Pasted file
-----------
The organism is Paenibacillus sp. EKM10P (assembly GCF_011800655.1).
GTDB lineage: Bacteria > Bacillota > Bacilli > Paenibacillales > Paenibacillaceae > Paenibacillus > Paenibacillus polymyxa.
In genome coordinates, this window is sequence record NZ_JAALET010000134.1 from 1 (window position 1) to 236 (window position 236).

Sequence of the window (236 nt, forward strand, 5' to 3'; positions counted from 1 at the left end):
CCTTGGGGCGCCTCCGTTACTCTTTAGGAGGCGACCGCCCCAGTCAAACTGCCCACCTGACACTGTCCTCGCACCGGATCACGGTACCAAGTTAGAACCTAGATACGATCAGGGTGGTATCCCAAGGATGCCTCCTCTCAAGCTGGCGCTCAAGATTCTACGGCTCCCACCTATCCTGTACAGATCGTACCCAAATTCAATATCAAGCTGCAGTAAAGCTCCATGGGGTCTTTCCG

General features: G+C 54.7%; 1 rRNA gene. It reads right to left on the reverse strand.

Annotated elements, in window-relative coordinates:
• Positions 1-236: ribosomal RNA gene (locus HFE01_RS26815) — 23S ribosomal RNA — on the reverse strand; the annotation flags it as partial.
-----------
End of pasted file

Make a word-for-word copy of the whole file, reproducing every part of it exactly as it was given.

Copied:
The organism is Paenibacillus sp. EKM10P (assembly GCF_011800655.1).
GTDB lineage: Bacteria > Bacillota > Bacilli > Paenibacillales > Paenibacillaceae > Paenibacillus > Paenibacillus polymyxa.
In genome coordinates, this window is sequence record NZ_JAALET010000134.1 from 1 (window position 1) to 236 (window position 236).

Sequence of the window (236 nt, forward strand, 5' to 3'; positions counted from 1 at the left end):
CCTTGGGGCGCCTCCGTTACTCTTTAGGAGGCGACCGCCCCAGTCAAACTGCCCACCTGACACTGTCCTCGCACCGGATCACGGTACCAAGTTAGAACCTAGATACGATCAGGGTGGTATCCCAAGGATGCCTCCTCTCAAGCTGGCGCTCAAGATTCTACGGCTCCCACCTATCCTGTACAGATCGTACCCAAATTCAATATCAAGCTGCAGTAAAGCTCCATGGGGTCTTTCCG

General features: G+C 54.7%; 1 rRNA gene. It reads right to left on the reverse strand.

Annotated elements, in window-relative coordinates:
• Positions 1-236: ribosomal RNA gene (locus HFE01_RS26815) — 23S ribosomal RNA — on the reverse strand; the annotation flags it as partial.